Good Example Of Change Management: Mergers Research Proposal
Change Management: Mergers
When two companies come together to form a joint venture, there is a transition that occurs. Change is inevitable, however, to minimize this impact change management needs to occur to ensure a smooth and successful implementation in order to achieve lasting benefits. There are many variables that must be accounted for when managing this change, especially during a joint venture – is one business bigger than the others and does this affect social dynamics, will this transition affect prior managerial roles and responsibilities, will the change affect individual’s career progression. Each factor is unique to a workplace and change may disrupt these for the better or worse. Exploring how change management is applied in a real setting will allow me to understand why businesses need change and how this change affects employees. How can organization effectively manage and cope with the change process brought about mergers? This question finds wide applicability in the current organizational sector that is characterized by a lot of dynamism. An organization merger is a perfect exemplification of a change process that the involved organizations must navigate through carefully so that by the end of this period, the synergies of the two merging organization will be harmonized, and business will run as usual. This essay will utilize literature from various articles and books to identify the critical components of an effective change management to plan. A total of three different points will be raised. To put things into perspective, concepts will also be drawn from the vocational placement experience where a comprehensive change management plan oversaw a very successful merger.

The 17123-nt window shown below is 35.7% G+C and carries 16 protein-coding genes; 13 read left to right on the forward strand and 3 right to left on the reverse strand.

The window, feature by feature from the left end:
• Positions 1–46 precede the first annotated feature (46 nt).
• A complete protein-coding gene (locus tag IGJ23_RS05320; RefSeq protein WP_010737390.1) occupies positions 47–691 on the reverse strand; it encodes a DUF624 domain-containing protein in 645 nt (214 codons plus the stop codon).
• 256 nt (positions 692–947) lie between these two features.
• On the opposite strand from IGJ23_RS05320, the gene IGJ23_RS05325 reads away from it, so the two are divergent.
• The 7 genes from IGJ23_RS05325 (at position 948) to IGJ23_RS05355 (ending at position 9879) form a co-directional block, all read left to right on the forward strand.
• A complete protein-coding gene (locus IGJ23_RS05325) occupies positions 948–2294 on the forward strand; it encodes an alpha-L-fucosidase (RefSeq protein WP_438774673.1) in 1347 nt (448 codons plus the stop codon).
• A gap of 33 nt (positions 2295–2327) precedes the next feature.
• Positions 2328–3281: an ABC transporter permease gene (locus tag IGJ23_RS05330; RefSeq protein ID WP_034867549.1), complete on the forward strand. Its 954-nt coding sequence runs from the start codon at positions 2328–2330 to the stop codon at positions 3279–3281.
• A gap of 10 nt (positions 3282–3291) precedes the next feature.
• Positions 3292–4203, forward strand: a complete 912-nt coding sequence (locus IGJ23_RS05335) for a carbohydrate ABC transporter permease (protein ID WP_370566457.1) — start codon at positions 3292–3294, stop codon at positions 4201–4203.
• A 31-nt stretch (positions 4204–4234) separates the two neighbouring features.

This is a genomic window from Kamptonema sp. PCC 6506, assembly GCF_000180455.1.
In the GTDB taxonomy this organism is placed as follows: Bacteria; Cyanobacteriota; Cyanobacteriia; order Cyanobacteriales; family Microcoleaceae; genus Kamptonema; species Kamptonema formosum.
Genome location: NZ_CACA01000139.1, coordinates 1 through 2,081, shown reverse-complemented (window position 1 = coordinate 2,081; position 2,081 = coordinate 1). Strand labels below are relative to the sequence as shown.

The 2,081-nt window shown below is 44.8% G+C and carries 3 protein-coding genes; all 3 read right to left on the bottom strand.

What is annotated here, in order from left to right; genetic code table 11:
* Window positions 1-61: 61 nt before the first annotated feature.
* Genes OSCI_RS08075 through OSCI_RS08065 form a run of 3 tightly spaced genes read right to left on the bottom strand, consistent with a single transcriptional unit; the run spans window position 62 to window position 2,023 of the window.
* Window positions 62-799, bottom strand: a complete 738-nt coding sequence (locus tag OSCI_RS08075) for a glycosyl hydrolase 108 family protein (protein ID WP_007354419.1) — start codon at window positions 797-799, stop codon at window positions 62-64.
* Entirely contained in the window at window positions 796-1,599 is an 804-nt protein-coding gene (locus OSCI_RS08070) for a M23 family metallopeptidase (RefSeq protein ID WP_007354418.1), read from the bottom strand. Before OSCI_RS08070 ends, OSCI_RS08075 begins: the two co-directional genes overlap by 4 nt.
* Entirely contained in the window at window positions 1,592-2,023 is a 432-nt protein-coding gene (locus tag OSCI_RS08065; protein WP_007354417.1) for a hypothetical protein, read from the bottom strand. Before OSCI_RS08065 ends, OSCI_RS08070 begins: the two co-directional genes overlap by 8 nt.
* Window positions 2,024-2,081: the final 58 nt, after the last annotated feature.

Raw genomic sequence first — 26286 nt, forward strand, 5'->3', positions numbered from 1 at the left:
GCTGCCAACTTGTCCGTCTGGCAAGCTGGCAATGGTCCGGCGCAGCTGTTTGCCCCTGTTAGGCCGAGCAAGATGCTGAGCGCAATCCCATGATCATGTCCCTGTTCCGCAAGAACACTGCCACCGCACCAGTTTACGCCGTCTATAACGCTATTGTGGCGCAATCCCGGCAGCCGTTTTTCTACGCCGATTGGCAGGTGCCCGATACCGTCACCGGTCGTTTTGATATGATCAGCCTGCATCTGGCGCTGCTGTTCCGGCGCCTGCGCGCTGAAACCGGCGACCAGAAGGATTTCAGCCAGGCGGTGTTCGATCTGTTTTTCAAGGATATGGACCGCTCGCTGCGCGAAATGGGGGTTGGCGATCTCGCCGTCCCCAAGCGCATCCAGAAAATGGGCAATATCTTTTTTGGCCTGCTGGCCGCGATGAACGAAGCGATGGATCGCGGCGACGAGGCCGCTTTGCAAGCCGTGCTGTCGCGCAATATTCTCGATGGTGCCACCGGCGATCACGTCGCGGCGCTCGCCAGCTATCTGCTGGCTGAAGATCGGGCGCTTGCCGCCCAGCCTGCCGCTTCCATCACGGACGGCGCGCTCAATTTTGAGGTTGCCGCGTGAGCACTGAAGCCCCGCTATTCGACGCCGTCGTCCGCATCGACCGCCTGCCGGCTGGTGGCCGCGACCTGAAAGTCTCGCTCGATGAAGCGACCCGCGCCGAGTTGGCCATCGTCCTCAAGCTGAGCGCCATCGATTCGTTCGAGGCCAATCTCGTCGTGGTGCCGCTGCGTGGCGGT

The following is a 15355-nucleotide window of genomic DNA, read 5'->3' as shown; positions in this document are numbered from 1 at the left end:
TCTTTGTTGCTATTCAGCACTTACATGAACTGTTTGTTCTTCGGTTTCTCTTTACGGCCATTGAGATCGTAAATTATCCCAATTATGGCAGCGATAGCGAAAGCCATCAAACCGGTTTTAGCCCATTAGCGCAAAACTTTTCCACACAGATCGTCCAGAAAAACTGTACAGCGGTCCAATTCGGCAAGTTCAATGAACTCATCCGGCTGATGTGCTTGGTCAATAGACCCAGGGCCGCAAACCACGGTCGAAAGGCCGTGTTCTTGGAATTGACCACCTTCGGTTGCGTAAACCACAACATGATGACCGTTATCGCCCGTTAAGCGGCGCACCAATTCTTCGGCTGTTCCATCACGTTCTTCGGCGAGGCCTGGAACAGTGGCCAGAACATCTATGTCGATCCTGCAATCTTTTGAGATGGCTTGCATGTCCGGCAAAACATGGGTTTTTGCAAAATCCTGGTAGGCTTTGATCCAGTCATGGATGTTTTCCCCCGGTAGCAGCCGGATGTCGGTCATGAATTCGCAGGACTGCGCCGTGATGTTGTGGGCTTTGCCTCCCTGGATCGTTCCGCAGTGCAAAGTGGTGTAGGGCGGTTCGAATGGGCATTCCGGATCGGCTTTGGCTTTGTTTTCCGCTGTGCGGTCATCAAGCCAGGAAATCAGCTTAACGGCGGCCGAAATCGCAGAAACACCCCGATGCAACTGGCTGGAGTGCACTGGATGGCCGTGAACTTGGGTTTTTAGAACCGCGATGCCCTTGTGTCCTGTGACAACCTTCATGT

The first’s point to be raised is effective communication. Communication is an extremely vital aspect that should feature in the change process. Many mergers tend to focus on business and financial systems integration that are of course operationally essential since they create the foundation for success. Unfortunately, little attention is given to the human factors and in many cases, communication is restricted to only those that are deemed to be worthy of knowing (Lewis, 2011). By the time the merger happens, in terms of business and financial systems, many employees are emotionally disengaged from the organization, and some have even left. This clearly calls for an official communication strategy that cascades down the human resources level during the pre-merger phase. The more the communication is delayed about the impending merge, the more difficult it will be for the two companies merging to regain their footing (Lewis, 2011). First of all, employees need to be told of the impending mergers. The employees are the most important assets of an organization. Many employees tend to resist change and an impending merger is often treated very suspiciously especially when the employees do not have enough details about what this particular change entails (Clegg, Kornberger and Pitsis, 2011). Many may think that the merger will result in the laying of some of them. These are fears and suspicions that should be effectively mitigated by the management of the two organizations. The process of proactive change management should involve comprehensive communication with all the parties involved (Lewis, 2011). The firms should assure their employees of sustained employment and fully explain that the particular change aspire to bring about.